Education


The Earth is Flat

I should confess right away that I am one of those who think that, in the last three thousand years, human nature has not changed very much. The characters in the Old Testament seem to me to be people exactly as I know them. If, today, you were to revive the Roman arena where the condemned were eaten by wild beasts, there would be many protests; but I'm afraid I still reckon you'd have a full house. I do not subscribe to the view that we can never enter into the mindset of people in the past because they thought entirely differently. I think that if we can imagine ourselves in different circumstances, and perhaps with different beliefs, we may at least gain some insight into the lives of our ancestors. A specific example? Try this exercise. Imagine, as soon as you wake up, that you believe the world is flat. If you didn't know otherwise, it would be a perfectly reasonable thing to suppose. Now, keeping that in mind, go for a walk. Just keep imagining, as you go along.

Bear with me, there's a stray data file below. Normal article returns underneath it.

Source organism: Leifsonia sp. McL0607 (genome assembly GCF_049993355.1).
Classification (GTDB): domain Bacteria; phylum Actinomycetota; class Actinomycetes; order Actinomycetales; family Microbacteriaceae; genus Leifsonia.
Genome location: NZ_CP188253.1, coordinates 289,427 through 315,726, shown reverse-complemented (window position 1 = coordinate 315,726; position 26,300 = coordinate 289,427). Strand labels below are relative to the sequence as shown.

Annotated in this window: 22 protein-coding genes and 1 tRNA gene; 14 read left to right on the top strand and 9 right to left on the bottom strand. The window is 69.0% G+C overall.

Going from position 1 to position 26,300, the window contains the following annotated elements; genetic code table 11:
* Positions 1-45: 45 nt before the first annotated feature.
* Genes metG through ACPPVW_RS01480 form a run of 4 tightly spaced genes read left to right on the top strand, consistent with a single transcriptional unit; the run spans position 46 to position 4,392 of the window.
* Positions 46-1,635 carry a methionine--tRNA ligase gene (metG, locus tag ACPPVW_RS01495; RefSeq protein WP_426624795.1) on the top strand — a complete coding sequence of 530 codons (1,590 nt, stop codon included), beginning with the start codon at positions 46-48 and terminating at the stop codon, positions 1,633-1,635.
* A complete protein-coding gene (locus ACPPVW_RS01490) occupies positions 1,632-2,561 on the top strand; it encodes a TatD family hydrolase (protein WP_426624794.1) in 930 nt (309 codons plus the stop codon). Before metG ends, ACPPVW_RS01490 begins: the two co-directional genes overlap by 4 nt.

During your walk, I'd say, you will have entered the past.

 

 

 

Did You Know?
In 1890, nine-year-old Daisy Ashford wrote a novel and never showed it to the world. It was only after her mother’s death some twenty-eight years later, when she was sorting through old papers with her sisters, that she found the manuscript in a drawer. After the manuscript found its way to publishers, the book – The Young Visiters – came out in 1919, (yes, that is how the title was spelled) to great acclaim. After the book went into several editions, Daisy bought a farm with her earnings, commenting, “I like fresh air and royalty cheques”.




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